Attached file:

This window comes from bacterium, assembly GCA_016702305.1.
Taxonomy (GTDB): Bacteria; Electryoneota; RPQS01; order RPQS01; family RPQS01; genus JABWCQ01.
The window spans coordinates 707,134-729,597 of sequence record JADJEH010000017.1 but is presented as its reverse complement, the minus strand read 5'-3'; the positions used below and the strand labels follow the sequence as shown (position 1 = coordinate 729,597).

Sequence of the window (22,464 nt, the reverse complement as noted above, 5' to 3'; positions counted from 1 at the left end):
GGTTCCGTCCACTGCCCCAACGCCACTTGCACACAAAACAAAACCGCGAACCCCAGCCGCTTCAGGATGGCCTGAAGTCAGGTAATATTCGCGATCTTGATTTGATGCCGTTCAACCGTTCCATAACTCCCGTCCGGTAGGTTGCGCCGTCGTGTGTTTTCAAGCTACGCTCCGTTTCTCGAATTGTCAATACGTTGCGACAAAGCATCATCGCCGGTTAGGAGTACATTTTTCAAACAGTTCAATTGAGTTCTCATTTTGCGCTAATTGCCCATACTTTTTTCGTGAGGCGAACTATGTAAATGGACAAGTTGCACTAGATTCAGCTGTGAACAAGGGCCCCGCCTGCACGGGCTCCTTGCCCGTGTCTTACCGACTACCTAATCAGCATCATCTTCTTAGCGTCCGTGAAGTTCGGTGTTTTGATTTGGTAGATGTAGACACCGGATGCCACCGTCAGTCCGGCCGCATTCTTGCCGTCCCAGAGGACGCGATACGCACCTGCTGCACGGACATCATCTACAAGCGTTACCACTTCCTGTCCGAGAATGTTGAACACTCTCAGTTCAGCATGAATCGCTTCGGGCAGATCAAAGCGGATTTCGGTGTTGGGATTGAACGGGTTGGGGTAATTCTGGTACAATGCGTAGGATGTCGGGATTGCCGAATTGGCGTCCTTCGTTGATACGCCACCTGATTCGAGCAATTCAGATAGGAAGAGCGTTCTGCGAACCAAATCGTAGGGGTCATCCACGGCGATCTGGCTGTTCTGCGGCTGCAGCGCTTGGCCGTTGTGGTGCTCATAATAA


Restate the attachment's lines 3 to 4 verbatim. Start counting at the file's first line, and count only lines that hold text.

The window spans coordinates 707,134-729,597 of sequence record JADJEH010000017.1 but is presented as its reverse complement, the minus strand read 5'-3'; the positions used below and the strand labels follow the sequence as shown (position 1 = coordinate 729,597).

Sequence of the window (22,464 nt, the reverse complement as noted above, 5' to 3'; positions counted from 1 at the left end):